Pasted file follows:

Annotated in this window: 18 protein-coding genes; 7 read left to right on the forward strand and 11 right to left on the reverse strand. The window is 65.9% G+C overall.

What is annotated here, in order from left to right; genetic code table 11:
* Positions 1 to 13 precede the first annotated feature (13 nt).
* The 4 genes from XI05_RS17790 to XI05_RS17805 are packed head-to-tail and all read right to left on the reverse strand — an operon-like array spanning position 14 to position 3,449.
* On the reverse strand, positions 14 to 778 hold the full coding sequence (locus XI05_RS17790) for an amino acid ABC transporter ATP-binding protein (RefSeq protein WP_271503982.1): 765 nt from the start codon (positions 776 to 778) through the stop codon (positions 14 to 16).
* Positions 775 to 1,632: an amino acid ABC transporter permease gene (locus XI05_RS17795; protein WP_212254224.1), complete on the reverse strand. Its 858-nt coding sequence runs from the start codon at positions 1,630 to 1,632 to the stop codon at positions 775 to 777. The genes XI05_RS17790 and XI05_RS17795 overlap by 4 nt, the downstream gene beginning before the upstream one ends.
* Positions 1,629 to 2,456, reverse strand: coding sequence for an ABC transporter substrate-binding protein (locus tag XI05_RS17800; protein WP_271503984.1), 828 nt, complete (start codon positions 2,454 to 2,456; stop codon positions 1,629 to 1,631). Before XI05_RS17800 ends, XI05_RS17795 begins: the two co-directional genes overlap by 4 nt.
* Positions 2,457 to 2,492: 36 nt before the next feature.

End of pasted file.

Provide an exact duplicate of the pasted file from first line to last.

Annotated in this window: 18 protein-coding genes; 7 read left to right on the forward strand and 11 right to left on the reverse strand. The window is 65.9% G+C overall.

What is annotated here, in order from left to right; genetic code table 11:
* Positions 1 to 13 precede the first annotated feature (13 nt).
* The 4 genes from XI05_RS17790 to XI05_RS17805 are packed head-to-tail and all read right to left on the reverse strand — an operon-like array spanning position 14 to position 3,449.
* On the reverse strand, positions 14 to 778 hold the full coding sequence (locus XI05_RS17790) for an amino acid ABC transporter ATP-binding protein (RefSeq protein WP_271503982.1): 765 nt from the start codon (positions 776 to 778) through the stop codon (positions 14 to 16).
* Positions 775 to 1,632: an amino acid ABC transporter permease gene (locus XI05_RS17795; protein WP_212254224.1), complete on the reverse strand. Its 858-nt coding sequence runs from the start codon at positions 1,630 to 1,632 to the stop codon at positions 775 to 777. The genes XI05_RS17790 and XI05_RS17795 overlap by 4 nt, the downstream gene beginning before the upstream one ends.
* Positions 1,629 to 2,456, reverse strand: coding sequence for an ABC transporter substrate-binding protein (locus tag XI05_RS17800; protein WP_271503984.1), 828 nt, complete (start codon positions 2,454 to 2,456; stop codon positions 1,629 to 1,631). Before XI05_RS17800 ends, XI05_RS17795 begins: the two co-directional genes overlap by 4 nt.
* Positions 2,457 to 2,492: 36 nt before the next feature.